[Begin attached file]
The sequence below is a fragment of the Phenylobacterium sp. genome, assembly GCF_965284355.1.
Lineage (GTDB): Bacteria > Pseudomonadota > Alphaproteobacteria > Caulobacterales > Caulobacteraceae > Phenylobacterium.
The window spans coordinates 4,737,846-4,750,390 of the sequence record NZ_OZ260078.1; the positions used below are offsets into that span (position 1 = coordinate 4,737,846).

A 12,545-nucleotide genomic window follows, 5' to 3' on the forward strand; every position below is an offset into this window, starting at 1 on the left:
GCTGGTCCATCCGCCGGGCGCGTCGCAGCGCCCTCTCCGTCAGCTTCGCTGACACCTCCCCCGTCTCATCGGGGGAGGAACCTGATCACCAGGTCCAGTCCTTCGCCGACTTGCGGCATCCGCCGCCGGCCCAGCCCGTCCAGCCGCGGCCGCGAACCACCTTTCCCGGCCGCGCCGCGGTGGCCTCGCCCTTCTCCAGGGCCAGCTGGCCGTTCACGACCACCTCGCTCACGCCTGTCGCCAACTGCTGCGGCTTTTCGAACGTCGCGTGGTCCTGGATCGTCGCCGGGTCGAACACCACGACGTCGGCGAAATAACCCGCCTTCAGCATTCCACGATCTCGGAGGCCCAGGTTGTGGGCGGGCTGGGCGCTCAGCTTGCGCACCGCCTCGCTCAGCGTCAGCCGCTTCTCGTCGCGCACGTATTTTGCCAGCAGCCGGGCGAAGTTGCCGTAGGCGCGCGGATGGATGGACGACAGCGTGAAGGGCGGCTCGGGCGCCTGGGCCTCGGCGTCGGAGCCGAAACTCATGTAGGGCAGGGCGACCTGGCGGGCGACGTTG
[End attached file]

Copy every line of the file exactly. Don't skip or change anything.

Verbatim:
The sequence below is a fragment of the Phenylobacterium sp. genome, assembly GCF_965284355.1.
Lineage (GTDB): Bacteria > Pseudomonadota > Alphaproteobacteria > Caulobacterales > Caulobacteraceae > Phenylobacterium.
The window spans coordinates 4,737,846-4,750,390 of the sequence record NZ_OZ260078.1; the positions used below are offsets into that span (position 1 = coordinate 4,737,846).

A 12,545-nucleotide genomic window follows, 5' to 3' on the forward strand; every position below is an offset into this window, starting at 1 on the left:
GCTGGTCCATCCGCCGGGCGCGTCGCAGCGCCCTCTCCGTCAGCTTCGCTGACACCTCCCCCGTCTCATCGGGGGAGGAACCTGATCACCAGGTCCAGTCCTTCGCCGACTTGCGGCATCCGCCGCCGGCCCAGCCCGTCCAGCCGCGGCCGCGAACCACCTTTCCCGGCCGCGCCGCGGTGGCCTCGCCCTTCTCCAGGGCCAGCTGGCCGTTCACGACCACCTCGCTCACGCCTGTCGCCAACTGCTGCGGCTTTTCGAACGTCGCGTGGTCCTGGATCGTCGCCGGGTCGAACACCACGACGTCGGCGAAATAACCCGCCTTCAGCATTCCACGATCTCGGAGGCCCAGGTTGTGGGCGGGCTGGGCGCTCAGCTTGCGCACCGCCTCGCTCAGCGTCAGCCGCTTCTCGTCGCGCACGTATTTTGCCAGCAGCCGGGCGAAGTTGCCGTAGGCGCGCGGATGGATGGACGACAGCGTGAAGGGCGGCTCGGGCGCCTGGGCCTCGGCGTCGGAGCCGAAACTCATGTAGGGCAGGGCGACCTGGCGGGCGACGTTG